That is large by Irish standards, as Bass points out that there isn’t much choice for producers here. To get a television series the green light, production companies need to be able to guarantee that it will be aired on television, and for years there have only been two main players in the market: RTÉ and TV3.
“That is pretty much the Irish business, they are about 90% of it. We wouldn’t exist without RTÉ, although TV3 is important as well,” Bass says.
Most of the time when a broadcaster commissions a producer to make a show, they pay them in advance while setting strict targets for the programme to hit, such as audience ratings.
Shinawil can also make some money by pitching in on the commercial side, such as negotiating show sponsorships, although this is often handled in-house by the broadcaster.
“It is about knowing what your customer needs and having the answers to things like what suits time slots,” Bass says. “(Getting a show commissioned) is a constant battle and in some cases it can take years to do.”
Margins are also tight. The firm, which Bass says has revenues of between €7 million and €8 million a year, made a small €10,000 profit in 2014, although it had accumulated profits of almost €650,000.
What is your market?
Working from its Dublin base for years, Shinawil is now looking to expand and has eyes for new projects across the pond.
The company opened up a Northern Ireland office in 2009 and received its first BBC Northern Ireland commission in 2012. Bass says that the firm is now looking to build on that and is considering opening an outpost in London.
However, working for Ireland’s major broadcasters, the company has found the most success with, and is best known for, its entertainment shows.
Although many of them have been hugely successful, such as the aforementioned Apprentice and Dragon’s Den, some of Shinawil’s reality and entertainment shows have attracted criticism from people tired of the formats. But Bass is unapologetic about his company’s focus.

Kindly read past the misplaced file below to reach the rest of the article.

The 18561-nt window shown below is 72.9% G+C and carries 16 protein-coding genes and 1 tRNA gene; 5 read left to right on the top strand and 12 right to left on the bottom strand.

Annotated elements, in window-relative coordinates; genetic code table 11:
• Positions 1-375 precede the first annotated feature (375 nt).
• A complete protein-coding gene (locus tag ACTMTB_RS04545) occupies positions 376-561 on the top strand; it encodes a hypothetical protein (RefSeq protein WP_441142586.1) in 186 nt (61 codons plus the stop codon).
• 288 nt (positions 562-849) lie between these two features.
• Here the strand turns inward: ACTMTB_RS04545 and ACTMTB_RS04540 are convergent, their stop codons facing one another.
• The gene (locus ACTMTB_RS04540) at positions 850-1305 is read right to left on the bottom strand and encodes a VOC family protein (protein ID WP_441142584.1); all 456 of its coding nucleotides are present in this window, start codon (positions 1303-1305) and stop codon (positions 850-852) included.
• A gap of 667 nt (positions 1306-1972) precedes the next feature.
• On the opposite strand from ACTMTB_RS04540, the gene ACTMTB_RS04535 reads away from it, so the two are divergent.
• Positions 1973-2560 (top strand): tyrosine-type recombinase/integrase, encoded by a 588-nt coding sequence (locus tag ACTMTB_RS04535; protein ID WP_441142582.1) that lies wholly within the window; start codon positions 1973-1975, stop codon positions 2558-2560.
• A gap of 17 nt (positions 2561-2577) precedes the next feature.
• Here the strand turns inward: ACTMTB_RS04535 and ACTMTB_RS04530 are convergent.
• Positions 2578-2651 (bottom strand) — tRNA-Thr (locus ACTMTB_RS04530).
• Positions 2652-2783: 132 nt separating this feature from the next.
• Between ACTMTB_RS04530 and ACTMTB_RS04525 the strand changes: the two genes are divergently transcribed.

“You will never please everyone all of the time but whether people like it or not the production is high quality. It is very easy for someone to critique the show by saying it is reality-TV, but that is a catch-all term. You could describe The Voice as reality, but it is a talent show,” he says.
Asked about the perception that the shows are relatively cheap to produce Bass says: “The Voice would have a bigger budget than (RTÉ’s Easter Rising drama) Rebellion (estimated budget of €6 million).
“These are very complicated and expensive, huge people-heavy productions and … while you might have a lower cost per hour … these don’t just fill hours of the schedule, they provide hours of enjoyment to viewers. We are well used to taking critiques, but as they keep coming, people keep watching.”
What is the competition?
The Irish media market is small and competition is fierce. While there are only a handful of commercial broadcasters in Ireland, there is no shortage of production companies vying for the same business as Shinawil.
The Dublin-based firm is one of the largest indigenous players in the Irish market, however, there are several businesses that are of a similar size to Shinawil – such as Coco Television, which recently scored a hit with the Irish version of reality show First Dates.
“We lose more than we win because we pitch for everything,” Bass says. “You have to try to make the best pitch that you can and populate the show with the best people.
“Right now I’m looking at a 42-page contract laying out what we have to do, there is everything from guarantees around profit to strategies on hiring and firing and quality of production. Everything has to be to the highest standard.”
What is your vision?
Shinawil has recently steadied after some tough trading through the recession. While Bass expects 2016 to be broadly similar to how the company has performed throughout the last few years, he says that if everything lands 2017 will be “significantly better”.
Bass says that the firm aspires to be a “super-indie” in the long-term, a level at which it will operate internationally with multiple productions in two or more territories.
“We want to be creating content that is captivating people across the globe. We are Irish by accident and location.”
Bass is now on the lookout for some outside investment to help scale the company. The Sallynoggin native, who is married with four adult children, admits the business has been “tough to keep going” over the last few years.
“It is tough and the last year has been even more difficult without sharing the load with the extra shareholders (Screentime),” he says.
“But I’m only 52 and I think that I still have a good few years left in me yet. I want to scale the business. I may take my foot off the pedal at some point but at the moment my nose is to the wheel and I’m driving.”